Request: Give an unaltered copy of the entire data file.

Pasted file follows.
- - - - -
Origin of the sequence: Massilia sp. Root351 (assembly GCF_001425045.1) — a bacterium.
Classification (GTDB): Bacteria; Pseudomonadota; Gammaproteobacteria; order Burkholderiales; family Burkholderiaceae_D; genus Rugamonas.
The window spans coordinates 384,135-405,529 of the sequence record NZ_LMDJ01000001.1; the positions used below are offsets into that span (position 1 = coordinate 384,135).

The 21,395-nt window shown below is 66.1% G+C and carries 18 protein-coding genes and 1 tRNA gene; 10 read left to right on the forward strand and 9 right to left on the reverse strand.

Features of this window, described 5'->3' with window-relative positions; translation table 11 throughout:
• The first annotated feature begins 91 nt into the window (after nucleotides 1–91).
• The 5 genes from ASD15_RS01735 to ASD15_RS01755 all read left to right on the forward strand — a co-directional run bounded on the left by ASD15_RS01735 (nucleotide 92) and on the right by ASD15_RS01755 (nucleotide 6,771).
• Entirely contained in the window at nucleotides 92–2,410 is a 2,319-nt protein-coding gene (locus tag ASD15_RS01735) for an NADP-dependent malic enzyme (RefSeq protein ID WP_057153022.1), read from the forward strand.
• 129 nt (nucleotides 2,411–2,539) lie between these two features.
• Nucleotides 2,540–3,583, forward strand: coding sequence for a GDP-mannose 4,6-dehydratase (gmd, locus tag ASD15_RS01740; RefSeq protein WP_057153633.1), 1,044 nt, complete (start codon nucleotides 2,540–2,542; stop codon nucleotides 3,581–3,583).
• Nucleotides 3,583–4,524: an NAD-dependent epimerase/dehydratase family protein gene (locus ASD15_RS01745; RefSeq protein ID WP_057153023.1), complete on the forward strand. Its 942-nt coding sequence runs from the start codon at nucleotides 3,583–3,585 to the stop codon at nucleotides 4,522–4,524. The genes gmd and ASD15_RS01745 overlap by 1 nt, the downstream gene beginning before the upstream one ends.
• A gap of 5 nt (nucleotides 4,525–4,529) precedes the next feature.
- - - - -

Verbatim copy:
Origin of the sequence: Massilia sp. Root351 (assembly GCF_001425045.1) — a bacterium.
Classification (GTDB): Bacteria; Pseudomonadota; Gammaproteobacteria; order Burkholderiales; family Burkholderiaceae_D; genus Rugamonas.
The window spans coordinates 384,135-405,529 of the sequence record NZ_LMDJ01000001.1; the positions used below are offsets into that span (position 1 = coordinate 384,135).

The 21,395-nt window shown below is 66.1% G+C and carries 18 protein-coding genes and 1 tRNA gene; 10 read left to right on the forward strand and 9 right to left on the reverse strand.

Features of this window, described 5'->3' with window-relative positions; translation table 11 throughout:
• The first annotated feature begins 91 nt into the window (after nucleotides 1–91).
• The 5 genes from ASD15_RS01735 to ASD15_RS01755 all read left to right on the forward strand — a co-directional run bounded on the left by ASD15_RS01735 (nucleotide 92) and on the right by ASD15_RS01755 (nucleotide 6,771).
• Entirely contained in the window at nucleotides 92–2,410 is a 2,319-nt protein-coding gene (locus tag ASD15_RS01735) for an NADP-dependent malic enzyme (RefSeq protein ID WP_057153022.1), read from the forward strand.
• 129 nt (nucleotides 2,411–2,539) lie between these two features.
• Nucleotides 2,540–3,583, forward strand: coding sequence for a GDP-mannose 4,6-dehydratase (gmd, locus tag ASD15_RS01740; RefSeq protein WP_057153633.1), 1,044 nt, complete (start codon nucleotides 2,540–2,542; stop codon nucleotides 3,581–3,583).
• Nucleotides 3,583–4,524: an NAD-dependent epimerase/dehydratase family protein gene (locus ASD15_RS01745; RefSeq protein ID WP_057153023.1), complete on the forward strand. Its 942-nt coding sequence runs from the start codon at nucleotides 3,583–3,585 to the stop codon at nucleotides 4,522–4,524. The genes gmd and ASD15_RS01745 overlap by 1 nt, the downstream gene beginning before the upstream one ends.
• A gap of 5 nt (nucleotides 4,525–4,529) precedes the next feature.